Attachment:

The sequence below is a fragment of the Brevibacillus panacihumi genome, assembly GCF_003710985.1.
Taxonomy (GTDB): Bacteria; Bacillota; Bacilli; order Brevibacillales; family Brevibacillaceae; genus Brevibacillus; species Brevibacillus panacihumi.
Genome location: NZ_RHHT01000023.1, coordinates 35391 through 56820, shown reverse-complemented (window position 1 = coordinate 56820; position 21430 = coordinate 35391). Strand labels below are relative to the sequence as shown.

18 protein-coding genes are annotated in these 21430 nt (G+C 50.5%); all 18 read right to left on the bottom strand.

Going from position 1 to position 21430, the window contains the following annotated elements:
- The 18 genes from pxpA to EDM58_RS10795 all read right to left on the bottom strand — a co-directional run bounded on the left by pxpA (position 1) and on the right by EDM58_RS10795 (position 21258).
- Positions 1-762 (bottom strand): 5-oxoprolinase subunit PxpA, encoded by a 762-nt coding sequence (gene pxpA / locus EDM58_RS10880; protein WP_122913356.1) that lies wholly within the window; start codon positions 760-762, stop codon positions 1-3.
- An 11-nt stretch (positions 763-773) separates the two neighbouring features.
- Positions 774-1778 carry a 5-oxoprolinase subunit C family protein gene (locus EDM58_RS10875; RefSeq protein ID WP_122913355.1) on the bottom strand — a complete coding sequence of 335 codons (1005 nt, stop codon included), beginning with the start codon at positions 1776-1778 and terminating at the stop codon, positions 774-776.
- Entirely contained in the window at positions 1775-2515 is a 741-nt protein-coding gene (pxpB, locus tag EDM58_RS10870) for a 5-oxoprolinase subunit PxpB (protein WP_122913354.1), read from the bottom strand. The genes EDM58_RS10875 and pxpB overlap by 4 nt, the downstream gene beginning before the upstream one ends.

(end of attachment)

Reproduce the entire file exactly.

The sequence below is a fragment of the Brevibacillus panacihumi genome, assembly GCF_003710985.1.
Taxonomy (GTDB): Bacteria; Bacillota; Bacilli; order Brevibacillales; family Brevibacillaceae; genus Brevibacillus; species Brevibacillus panacihumi.
Genome location: NZ_RHHT01000023.1, coordinates 35391 through 56820, shown reverse-complemented (window position 1 = coordinate 56820; position 21430 = coordinate 35391). Strand labels below are relative to the sequence as shown.

18 protein-coding genes are annotated in these 21430 nt (G+C 50.5%); all 18 read right to left on the bottom strand.

Going from position 1 to position 21430, the window contains the following annotated elements:
- The 18 genes from pxpA to EDM58_RS10795 all read right to left on the bottom strand — a co-directional run bounded on the left by pxpA (position 1) and on the right by EDM58_RS10795 (position 21258).
- Positions 1-762 (bottom strand): 5-oxoprolinase subunit PxpA, encoded by a 762-nt coding sequence (gene pxpA / locus EDM58_RS10880; protein WP_122913356.1) that lies wholly within the window; start codon positions 760-762, stop codon positions 1-3.
- An 11-nt stretch (positions 763-773) separates the two neighbouring features.
- Positions 774-1778 carry a 5-oxoprolinase subunit C family protein gene (locus EDM58_RS10875; RefSeq protein ID WP_122913355.1) on the bottom strand — a complete coding sequence of 335 codons (1005 nt, stop codon included), beginning with the start codon at positions 1776-1778 and terminating at the stop codon, positions 774-776.
- Entirely contained in the window at positions 1775-2515 is a 741-nt protein-coding gene (pxpB, locus tag EDM58_RS10870) for a 5-oxoprolinase subunit PxpB (protein WP_122913354.1), read from the bottom strand. The genes EDM58_RS10875 and pxpB overlap by 4 nt, the downstream gene beginning before the upstream one ends.